Latin-American crisis deepens following cross-border raid - March, 2008

Another one of the global hot spots where Russian and American interests are currently clashing is South America. The situation between Venezuela and Columbia is a virtual powered keg that can explode at any moment. A major concern in Washington has been the arming of the Venezuelan military by sophisticated Russian weaponry as well as Chavez's concerted efforts at creating an international political union that is independent of Washington's influence. Moscow's close relationship with Venezuela is beginning to resemble that of the Soviet Union's strategic relationship with Cuba during the Cold War. With Cuba's Castro now more-or-less retired from politics, Chavez has been the one providing a new ideological push, a new political energy within South America. The biggest difference between Venezuela and Cuba, however, is that Venezuela is economically self-sufficient due to its vast oil reserves. As a result, unlike Cuba during the Soviet years, Venezuela is not dependent on Moscow for handouts, which makes for an ideal relationship between the two strategic partners. There are serious concerns in Washington that Venezuela is fast becoming an anti-United States stronghold, and a Russian outpost, within the very backyard of the United States. As a result, Washington has been strengthening its relationship with Colombia and is currently building up its military with the intention of creating a balance of power in the region. Although the Middle East and Central Asia gets much of the media coverage, there is a real risk today that a major international war will break out inside South America, most probably between Washington backed Colombia and Russian supplied Venezuela.



Latin-American crisis deepens following cross-border raid

March, 2008

Venezuela and Ecuador have cut diplomatic ties with Colombia in a deepening crisis over a cross-border raid by Colombian troops into Ecuador. Tensions in the region are threatening to grow into an armed conflict. Venezuelan President Hugo Chavez has warned that another Colombian attack could mean that war may flare up in the region. It came to a head when Colombia killed the senior FARC (Fuerzas Armadas Revolucionarias de Colombia - Revolutionary Armed Forces of Colombia) rebel Raul Reyes and 16 others in a cross-border skirmish in Ecuador. Colombia claims that in the raid they found proof that the Venezuelan government had paid $US 300 million to the rebels - allegations Caracas dismisses.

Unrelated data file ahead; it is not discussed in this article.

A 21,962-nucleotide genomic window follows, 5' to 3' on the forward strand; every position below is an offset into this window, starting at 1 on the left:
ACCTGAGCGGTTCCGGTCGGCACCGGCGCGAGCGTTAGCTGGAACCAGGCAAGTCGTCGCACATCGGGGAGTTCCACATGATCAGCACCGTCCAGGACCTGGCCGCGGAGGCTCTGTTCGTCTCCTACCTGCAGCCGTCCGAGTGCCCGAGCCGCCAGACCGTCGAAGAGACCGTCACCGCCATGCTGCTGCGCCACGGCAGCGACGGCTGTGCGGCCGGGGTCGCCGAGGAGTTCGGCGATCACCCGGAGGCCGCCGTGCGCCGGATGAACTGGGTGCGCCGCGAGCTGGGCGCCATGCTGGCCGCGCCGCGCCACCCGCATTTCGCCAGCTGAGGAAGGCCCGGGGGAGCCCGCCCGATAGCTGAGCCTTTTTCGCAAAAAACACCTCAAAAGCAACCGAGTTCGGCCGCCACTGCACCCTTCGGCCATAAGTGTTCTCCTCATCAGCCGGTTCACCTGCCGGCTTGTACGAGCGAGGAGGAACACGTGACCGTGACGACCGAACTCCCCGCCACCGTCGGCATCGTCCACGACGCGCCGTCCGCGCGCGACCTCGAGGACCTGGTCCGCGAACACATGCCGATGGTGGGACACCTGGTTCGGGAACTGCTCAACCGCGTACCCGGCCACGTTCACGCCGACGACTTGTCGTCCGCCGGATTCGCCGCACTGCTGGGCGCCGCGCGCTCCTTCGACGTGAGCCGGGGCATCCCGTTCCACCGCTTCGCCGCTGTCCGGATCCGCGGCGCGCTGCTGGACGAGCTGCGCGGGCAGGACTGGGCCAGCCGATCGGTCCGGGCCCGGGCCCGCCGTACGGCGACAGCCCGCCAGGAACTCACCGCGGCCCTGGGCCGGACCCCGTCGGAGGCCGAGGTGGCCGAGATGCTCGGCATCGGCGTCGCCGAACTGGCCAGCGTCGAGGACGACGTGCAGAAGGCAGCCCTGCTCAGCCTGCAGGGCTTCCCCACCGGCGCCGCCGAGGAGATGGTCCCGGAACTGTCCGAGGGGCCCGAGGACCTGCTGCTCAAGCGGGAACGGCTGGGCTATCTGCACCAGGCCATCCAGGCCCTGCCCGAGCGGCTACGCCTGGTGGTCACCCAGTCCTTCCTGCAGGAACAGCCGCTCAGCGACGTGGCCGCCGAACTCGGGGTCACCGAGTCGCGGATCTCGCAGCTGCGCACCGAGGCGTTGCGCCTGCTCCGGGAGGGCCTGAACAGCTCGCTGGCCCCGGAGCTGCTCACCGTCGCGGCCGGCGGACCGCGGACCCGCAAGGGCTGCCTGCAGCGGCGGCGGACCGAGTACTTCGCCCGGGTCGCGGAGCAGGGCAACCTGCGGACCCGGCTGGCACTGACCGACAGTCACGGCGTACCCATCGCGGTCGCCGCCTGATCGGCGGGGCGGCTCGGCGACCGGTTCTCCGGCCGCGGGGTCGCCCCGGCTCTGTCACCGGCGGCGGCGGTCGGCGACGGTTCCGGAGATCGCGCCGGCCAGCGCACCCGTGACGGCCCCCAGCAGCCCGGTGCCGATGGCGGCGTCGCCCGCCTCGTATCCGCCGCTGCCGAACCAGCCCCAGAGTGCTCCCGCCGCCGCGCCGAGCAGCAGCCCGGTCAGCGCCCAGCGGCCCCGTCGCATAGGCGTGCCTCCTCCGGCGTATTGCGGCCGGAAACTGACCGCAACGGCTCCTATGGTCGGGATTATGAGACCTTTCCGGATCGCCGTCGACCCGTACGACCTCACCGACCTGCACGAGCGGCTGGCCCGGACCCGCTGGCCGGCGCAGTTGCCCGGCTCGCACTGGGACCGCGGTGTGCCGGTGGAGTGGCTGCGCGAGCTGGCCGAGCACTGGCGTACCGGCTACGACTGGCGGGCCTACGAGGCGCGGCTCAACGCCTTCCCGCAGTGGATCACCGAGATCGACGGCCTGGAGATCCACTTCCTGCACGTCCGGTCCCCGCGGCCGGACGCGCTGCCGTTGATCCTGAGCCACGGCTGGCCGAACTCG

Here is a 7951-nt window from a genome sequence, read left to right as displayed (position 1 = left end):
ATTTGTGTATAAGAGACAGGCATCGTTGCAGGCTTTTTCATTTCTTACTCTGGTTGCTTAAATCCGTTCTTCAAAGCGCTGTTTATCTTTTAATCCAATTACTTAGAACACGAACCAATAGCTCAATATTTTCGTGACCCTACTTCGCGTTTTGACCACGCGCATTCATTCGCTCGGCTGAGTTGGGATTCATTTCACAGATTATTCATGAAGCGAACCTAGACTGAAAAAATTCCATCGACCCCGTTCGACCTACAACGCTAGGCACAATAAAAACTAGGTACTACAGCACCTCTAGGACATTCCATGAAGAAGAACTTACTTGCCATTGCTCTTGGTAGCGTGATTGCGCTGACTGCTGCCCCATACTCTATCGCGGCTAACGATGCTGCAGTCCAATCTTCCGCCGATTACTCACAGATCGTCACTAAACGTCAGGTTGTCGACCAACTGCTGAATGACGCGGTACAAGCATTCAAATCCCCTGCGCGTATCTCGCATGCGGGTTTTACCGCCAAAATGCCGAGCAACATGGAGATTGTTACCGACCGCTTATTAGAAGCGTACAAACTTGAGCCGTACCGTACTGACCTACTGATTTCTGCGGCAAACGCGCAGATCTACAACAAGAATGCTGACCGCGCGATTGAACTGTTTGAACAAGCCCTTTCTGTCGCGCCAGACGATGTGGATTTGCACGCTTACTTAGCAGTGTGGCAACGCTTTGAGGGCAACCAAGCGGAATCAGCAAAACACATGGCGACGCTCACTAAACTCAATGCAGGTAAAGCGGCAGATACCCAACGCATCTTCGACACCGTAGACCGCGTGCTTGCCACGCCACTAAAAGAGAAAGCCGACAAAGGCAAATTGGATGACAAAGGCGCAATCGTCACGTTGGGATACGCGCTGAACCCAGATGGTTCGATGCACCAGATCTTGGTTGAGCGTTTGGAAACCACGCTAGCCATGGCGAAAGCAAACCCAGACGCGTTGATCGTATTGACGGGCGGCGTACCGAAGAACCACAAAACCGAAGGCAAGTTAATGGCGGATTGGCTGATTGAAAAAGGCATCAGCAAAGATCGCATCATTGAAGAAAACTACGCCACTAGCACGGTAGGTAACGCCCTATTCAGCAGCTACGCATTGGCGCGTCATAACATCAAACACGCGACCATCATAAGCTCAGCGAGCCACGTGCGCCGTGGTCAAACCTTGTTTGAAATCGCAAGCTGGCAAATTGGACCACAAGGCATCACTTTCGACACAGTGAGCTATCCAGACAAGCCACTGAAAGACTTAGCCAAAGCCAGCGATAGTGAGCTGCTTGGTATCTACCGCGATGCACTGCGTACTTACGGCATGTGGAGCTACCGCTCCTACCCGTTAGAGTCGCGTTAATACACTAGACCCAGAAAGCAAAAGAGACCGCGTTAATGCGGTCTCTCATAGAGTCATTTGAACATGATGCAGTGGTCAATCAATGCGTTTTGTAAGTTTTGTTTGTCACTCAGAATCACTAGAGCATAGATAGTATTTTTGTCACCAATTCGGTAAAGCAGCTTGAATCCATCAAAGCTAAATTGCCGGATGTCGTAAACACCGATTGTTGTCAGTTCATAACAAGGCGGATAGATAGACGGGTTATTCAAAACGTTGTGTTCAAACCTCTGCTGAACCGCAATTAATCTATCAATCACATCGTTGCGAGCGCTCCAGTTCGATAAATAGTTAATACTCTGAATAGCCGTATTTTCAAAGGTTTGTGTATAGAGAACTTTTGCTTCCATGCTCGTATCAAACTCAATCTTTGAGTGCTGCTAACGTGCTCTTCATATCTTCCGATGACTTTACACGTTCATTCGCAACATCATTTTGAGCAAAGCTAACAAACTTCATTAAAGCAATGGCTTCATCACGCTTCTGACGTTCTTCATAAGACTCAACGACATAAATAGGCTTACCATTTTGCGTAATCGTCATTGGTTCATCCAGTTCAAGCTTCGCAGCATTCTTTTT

The stakes were raised when Chavez threatened to use Russia-purchased Sukhoi fighter jets against Colombia if it attacked Venezuela. Military analyst Ruslan Pukhov doesn’t expect a war soon. “I don't think we will see the conflict blow up very soon, but obviously such raids and such Columbian behaviour in response to Chavez might trigger one sooner or later,” Pukhov said. In fact, all three sides are equipped with Russian-made weapons, but in different quantities. In the past few years the Venezuelan government has been modernising its massive military arsenal. Venezuela was very active on the arms market in 2006, with the help of an oil-rich economy, Chavez agreed a US$3-billion-dollar arms deal with Russia. A hundred thousand Kalashnikov rifles, 24 advanced Sukhoi fighter jets and dozens of Russian helicopters were all added to Venezuela's military. The deals made Russia Caracas's main arms supplier.

The Colombian Army is using several BTR-80 armoured personnel carriers and ordered a hundred more from Russia's Rosoboronexport. Bogota's Air Force has over a dozen MI-17 helicopters and also plan to acquire MI-35 attack helicopters from Russia. “Columbian forces are more or less tailored to chase rebels like FARC. Chavez’s troops are also in a period of transformation and at this particular moment I would say the forces are more or less equal,” Pukhov added. Ecuador is also equipped with transport MI choppers. Its army mostly has U.S.-made weapons, but also has 36 of the renowned Soviet T-55 tanks. With the crisis deepening, Ecuador and Venezuela are reinforcing their troop numbers and tanks at Colombia's borders. All are poised for a possible all-out conflict and all are waiting to see who will make the next move.